By NATARIO McKENZIE
Tribune Business Reporter
THE Bahamas Real Estate Association’s (BREA) newly-elected president yesterday said it was “grossly unfair” for the Government to levy Stamp Tax based on on appraisal values rather than the instant property transaction’s sales price.
Cara Sweeting suggested this was “opening the door” for more dishonesty rather than dealing with the issue.
She explained: “In the past, it was whatever the sales agreement said, and supported by an appraisal. If you qualified for the [Stamp Tax] exemption or didn’t qualify for the exemption, that’s what the Stamp Tax was paid on. The Government had a lot of problems collecting on Stamp Tax.
“Now, because they feel there are fixed sales agreements and fixed appraisals, they are now charging on the appraisal value instead of the sales transaction, which is grossly unfair,” Ms Sweeting told a meeting of the Rotary Club of West Nassau.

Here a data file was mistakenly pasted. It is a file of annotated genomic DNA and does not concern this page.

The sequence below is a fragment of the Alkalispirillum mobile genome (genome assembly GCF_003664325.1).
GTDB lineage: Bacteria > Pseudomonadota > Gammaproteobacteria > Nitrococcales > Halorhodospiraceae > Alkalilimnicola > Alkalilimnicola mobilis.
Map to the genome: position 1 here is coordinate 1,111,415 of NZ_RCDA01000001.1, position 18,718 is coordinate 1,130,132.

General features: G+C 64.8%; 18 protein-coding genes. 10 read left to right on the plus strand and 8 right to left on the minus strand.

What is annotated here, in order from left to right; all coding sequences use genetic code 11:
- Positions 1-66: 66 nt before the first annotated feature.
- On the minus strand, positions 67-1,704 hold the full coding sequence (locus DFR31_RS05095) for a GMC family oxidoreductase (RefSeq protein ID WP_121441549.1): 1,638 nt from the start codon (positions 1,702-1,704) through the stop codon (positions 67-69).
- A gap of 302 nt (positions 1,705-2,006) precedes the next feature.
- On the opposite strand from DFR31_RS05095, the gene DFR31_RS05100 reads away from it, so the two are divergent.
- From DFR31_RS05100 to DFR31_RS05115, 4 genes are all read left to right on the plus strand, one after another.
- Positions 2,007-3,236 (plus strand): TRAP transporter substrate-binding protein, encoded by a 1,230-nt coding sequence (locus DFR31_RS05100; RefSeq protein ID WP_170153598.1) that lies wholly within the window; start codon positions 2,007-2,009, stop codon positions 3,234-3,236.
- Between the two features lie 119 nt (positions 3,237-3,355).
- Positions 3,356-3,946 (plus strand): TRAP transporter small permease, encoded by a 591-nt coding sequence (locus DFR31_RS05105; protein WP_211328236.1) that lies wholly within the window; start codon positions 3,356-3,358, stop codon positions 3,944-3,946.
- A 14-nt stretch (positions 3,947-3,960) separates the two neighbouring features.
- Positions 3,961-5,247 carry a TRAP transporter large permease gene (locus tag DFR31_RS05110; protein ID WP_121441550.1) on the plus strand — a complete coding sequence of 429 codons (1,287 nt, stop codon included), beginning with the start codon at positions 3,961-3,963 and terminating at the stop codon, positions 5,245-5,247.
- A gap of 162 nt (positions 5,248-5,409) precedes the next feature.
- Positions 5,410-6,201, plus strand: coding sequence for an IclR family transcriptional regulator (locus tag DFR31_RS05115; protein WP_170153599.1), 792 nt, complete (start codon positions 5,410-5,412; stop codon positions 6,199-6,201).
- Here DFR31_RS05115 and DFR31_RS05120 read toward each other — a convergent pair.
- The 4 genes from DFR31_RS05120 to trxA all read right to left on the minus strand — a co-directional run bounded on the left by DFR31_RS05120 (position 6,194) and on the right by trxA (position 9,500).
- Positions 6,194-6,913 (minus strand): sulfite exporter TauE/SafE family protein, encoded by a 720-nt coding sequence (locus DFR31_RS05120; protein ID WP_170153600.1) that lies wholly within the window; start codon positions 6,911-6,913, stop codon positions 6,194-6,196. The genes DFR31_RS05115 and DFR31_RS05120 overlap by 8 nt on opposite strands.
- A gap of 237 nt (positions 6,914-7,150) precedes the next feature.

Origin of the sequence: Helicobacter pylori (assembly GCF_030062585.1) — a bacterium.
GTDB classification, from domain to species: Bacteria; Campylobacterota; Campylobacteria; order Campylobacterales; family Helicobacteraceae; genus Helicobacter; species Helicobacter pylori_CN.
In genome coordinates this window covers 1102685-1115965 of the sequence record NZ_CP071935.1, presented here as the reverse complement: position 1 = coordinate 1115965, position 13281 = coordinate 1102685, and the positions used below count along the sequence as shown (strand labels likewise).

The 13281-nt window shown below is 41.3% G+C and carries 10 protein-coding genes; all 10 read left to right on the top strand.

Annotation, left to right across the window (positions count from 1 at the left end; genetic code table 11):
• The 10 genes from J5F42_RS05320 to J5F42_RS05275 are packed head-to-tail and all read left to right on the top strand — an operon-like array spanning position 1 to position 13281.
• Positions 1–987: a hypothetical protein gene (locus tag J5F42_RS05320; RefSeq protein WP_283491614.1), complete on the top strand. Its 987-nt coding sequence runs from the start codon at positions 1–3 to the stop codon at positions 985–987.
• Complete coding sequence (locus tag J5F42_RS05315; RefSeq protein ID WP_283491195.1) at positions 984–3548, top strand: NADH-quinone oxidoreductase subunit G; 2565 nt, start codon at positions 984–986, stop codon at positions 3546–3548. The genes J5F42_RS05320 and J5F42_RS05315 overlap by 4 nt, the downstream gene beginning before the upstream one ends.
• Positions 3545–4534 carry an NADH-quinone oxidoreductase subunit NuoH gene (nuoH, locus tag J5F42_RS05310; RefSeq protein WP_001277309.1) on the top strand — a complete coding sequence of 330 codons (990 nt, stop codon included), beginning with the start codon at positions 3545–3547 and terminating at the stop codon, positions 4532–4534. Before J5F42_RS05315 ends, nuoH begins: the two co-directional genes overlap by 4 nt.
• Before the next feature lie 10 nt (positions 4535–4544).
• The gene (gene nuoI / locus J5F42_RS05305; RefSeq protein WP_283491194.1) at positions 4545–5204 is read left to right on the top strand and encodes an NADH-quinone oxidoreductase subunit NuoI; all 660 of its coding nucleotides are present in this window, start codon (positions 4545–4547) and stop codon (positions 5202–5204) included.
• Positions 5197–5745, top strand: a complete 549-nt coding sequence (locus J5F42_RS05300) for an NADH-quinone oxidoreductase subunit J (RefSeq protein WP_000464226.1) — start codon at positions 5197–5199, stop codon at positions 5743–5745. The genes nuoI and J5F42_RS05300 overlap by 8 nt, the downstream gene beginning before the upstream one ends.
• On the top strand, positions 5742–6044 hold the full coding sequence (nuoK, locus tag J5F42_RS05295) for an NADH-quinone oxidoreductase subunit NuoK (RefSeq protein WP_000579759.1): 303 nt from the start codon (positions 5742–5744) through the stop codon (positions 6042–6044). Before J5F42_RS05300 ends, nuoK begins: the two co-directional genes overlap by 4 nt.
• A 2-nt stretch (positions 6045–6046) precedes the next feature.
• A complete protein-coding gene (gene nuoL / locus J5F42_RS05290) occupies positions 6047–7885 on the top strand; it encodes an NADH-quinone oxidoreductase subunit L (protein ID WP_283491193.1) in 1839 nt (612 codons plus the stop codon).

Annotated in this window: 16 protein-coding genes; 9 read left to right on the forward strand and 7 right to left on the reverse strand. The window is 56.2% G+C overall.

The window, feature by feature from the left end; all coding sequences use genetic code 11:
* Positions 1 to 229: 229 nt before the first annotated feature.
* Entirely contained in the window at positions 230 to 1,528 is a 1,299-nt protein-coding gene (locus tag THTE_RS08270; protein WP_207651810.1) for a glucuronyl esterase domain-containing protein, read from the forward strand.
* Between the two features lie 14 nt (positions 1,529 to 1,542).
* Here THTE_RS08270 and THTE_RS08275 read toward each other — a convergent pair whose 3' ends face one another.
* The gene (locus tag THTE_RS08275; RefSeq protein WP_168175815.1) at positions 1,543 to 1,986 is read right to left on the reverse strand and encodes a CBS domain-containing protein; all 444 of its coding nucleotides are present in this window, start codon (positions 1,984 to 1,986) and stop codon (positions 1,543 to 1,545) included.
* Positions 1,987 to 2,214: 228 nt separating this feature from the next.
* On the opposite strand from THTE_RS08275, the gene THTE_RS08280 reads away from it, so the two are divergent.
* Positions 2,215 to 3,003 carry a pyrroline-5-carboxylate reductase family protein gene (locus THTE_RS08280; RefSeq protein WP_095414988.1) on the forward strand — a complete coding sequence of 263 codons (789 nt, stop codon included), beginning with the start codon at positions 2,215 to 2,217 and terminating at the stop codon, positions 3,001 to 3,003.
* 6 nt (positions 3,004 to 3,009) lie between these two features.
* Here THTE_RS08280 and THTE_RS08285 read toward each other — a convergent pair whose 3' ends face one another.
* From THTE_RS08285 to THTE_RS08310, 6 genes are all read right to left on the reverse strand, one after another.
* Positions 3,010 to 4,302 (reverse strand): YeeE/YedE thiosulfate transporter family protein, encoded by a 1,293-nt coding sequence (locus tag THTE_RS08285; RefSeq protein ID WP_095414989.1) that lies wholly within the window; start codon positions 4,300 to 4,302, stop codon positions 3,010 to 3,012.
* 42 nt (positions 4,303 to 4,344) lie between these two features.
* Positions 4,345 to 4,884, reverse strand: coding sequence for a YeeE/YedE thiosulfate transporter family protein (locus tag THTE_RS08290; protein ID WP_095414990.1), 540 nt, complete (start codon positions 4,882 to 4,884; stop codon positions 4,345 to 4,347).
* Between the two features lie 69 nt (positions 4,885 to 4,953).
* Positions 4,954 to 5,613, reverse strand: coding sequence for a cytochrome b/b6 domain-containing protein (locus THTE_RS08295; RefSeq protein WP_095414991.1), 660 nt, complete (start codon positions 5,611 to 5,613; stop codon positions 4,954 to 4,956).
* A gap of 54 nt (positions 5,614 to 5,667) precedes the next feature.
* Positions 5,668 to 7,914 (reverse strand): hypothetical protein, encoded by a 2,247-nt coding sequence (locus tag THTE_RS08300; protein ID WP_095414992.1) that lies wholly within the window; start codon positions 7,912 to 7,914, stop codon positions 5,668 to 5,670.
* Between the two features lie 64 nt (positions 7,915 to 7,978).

“If you have a house that’s listed for $500,000, that’s not necessarily the appraised value, but that’s what you are hoping it sells for,” she added. “The Government is now making you pay the Stamp Tax on what it appraises for, and that appraisal could be $600,000-$700,000, because no one is getting appraisal values anymore. It should be on what you paid for it, not on what it is appraised at,” Ms Sweeting said.
“We have appraisers fixing properties and lawyers fixing sales agreements. My answer to that is deal with those persons. What you are going to create is more dishonesty because the appraiser, if you say I’ll give you an extra $500 to make this right, will do that. I think you’re opening up the doors for more dishonesty rather than dealing with the issues.”